Are you going to be able to keep your werewolf tendencies under wraps going forward or are we going to see your inner beast popping out every now and then?
Silas Weir Mitchell: Oh the inner beast pops out every now and then.
Monroe has a dark history, but I feel like he's more of an endearing sort of fun character, has that kind of been a nice change for you? Or is something interesting for you to do as an actor, sort of changing up some of your typical type of roles?
Silas Weir Mitchell: I think that's a great question and I appreciate that awareness of yours. But yeah, it is, it's lovely to play someone who is not crazy, any more than the next guy. I mean that might be debatable, you know I mean some people might say well he is a little crazier than the next guy but you know not in a kind of the way you're talking. I mean Monroe, you know Monroe is definitely a unique person. But not crazy in the way that you're talking and it is nice to have that change, to not play someone who's you know feverishly disturbed you know. Or evil for that matter.
I really enjoyed the pilot and I do love your character and I was wondering, I know the show kind of centrally is located around Portland. But do you think they will be going in other areas or other cities or towns?
Silas Weir Mitchell: You know Portland has so much going for it I would be surprised if we went too far afield but I wouldn't put it out of - you know it's not out of the question that we will go farther outside of Portland than we've gone. But I don't see us sort of you know shooting in Eugene or something, I don't know why we would really do that. But you know what I mean, is that what you mean, like would we shoot in another town or something?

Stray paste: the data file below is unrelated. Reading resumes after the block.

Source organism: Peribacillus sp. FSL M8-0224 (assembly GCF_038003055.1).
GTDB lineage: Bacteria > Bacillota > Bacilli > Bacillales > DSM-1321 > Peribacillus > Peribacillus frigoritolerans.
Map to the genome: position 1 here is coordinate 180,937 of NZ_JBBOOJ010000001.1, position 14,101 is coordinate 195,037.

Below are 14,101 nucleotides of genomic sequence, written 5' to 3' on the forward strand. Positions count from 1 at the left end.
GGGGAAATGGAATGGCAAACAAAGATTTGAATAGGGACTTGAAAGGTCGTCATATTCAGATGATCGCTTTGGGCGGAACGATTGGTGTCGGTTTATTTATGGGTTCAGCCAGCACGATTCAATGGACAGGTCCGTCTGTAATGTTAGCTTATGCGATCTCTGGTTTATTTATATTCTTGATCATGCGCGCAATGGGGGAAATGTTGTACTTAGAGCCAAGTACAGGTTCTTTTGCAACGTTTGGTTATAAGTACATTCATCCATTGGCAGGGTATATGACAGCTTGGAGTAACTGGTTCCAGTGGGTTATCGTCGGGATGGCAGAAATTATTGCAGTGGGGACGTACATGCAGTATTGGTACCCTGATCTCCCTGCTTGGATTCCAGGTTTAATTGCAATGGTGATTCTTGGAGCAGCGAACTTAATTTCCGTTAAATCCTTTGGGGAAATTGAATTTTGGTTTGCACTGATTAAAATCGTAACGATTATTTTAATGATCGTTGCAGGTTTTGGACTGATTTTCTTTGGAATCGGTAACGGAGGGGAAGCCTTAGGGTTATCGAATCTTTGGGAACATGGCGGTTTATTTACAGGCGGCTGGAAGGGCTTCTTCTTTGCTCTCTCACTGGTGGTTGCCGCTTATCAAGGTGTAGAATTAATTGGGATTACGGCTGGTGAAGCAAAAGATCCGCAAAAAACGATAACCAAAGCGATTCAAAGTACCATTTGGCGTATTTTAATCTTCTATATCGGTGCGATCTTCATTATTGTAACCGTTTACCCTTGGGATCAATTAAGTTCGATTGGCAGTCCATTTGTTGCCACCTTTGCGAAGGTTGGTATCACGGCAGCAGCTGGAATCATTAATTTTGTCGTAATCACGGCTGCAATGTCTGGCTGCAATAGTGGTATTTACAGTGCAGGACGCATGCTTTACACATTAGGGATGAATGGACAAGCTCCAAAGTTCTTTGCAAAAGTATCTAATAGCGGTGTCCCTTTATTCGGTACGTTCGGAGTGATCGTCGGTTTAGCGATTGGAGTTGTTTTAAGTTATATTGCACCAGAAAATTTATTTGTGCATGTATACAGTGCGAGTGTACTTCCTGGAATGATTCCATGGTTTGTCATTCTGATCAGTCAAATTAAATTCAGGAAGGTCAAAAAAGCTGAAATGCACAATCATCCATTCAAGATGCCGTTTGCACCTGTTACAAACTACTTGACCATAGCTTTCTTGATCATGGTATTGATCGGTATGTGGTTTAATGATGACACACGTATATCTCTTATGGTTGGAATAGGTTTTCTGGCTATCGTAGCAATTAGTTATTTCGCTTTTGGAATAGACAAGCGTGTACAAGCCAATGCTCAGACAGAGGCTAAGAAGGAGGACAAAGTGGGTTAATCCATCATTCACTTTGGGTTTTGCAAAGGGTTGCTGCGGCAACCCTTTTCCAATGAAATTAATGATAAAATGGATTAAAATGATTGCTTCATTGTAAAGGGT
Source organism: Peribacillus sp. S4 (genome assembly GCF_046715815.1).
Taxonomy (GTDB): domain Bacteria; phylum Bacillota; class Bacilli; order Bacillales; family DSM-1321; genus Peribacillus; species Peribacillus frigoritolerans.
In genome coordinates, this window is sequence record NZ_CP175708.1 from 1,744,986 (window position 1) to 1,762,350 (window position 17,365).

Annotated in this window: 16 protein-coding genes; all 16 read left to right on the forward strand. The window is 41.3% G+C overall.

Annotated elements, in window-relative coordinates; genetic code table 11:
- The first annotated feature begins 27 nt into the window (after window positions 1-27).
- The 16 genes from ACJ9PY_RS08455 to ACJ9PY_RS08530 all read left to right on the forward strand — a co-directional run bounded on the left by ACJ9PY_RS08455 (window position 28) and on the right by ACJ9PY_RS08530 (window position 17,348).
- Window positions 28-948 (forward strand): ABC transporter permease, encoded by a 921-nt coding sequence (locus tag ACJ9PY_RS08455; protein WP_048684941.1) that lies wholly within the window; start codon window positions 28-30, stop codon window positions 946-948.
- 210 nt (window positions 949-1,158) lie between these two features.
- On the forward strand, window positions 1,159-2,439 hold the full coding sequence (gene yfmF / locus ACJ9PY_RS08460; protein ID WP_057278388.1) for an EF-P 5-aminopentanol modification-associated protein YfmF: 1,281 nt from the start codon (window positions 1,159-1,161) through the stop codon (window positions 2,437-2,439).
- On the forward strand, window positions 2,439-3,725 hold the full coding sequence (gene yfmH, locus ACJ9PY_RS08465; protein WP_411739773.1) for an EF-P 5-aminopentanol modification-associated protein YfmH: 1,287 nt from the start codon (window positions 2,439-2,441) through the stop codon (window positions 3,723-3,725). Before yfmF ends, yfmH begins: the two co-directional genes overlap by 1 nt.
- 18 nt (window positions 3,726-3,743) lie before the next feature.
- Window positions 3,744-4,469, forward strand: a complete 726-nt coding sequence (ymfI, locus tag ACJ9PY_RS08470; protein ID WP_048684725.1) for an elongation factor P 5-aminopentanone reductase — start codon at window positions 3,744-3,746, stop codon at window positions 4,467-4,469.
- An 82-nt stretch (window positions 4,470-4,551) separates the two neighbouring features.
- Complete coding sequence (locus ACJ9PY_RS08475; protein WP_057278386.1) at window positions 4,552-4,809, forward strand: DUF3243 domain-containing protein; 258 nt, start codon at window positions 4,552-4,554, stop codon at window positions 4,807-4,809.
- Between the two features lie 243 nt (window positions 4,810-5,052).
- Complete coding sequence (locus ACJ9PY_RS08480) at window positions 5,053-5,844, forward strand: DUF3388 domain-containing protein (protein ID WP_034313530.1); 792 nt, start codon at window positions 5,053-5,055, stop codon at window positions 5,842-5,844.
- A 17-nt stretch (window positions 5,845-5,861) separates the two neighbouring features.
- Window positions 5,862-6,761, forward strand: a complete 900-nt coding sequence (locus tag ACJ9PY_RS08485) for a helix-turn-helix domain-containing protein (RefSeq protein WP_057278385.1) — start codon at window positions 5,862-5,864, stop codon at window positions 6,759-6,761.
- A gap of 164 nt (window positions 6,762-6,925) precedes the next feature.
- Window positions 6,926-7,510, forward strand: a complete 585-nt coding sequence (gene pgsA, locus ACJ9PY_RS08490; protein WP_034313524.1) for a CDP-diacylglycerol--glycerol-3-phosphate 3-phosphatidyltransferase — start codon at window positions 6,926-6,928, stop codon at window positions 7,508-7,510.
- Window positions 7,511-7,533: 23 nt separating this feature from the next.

Like for example if the storyline for whatever reason say something unusual happens in another town and they ask him or your expertise and you say go to that town or something like that.
Silas Weir Mitchell: You know I wouldn't say that's out of the question at all, but I certainly - I don't think it's something that we're - that I don't think that the writers are kind of aiming to do that right now. I think Portland is so varied in its various environments, I mean really it has a downtown, and then 15 minutes you're in the literally in a rain forest, you know in an hour you can be at the beach. In an hour you can be on Mount Hood and it has lots of different neighborhoods. You see what I mean, so there's so many various types of looks and places to shoot that I think it's not something that they're sort of hell bent to do, you know what I mean? Because we've got it all here.
Can you talk about the conflict within Monroe and what you like about his struggle to contain his aggression and what he's capable of?
Silas Weir Mitchell: Yeah, I mean capable of extreme violence, first of all. And keeping it under wraps is you know - I mean look, it's a universal struggle you know? And that way Monroe is no different than anybody else.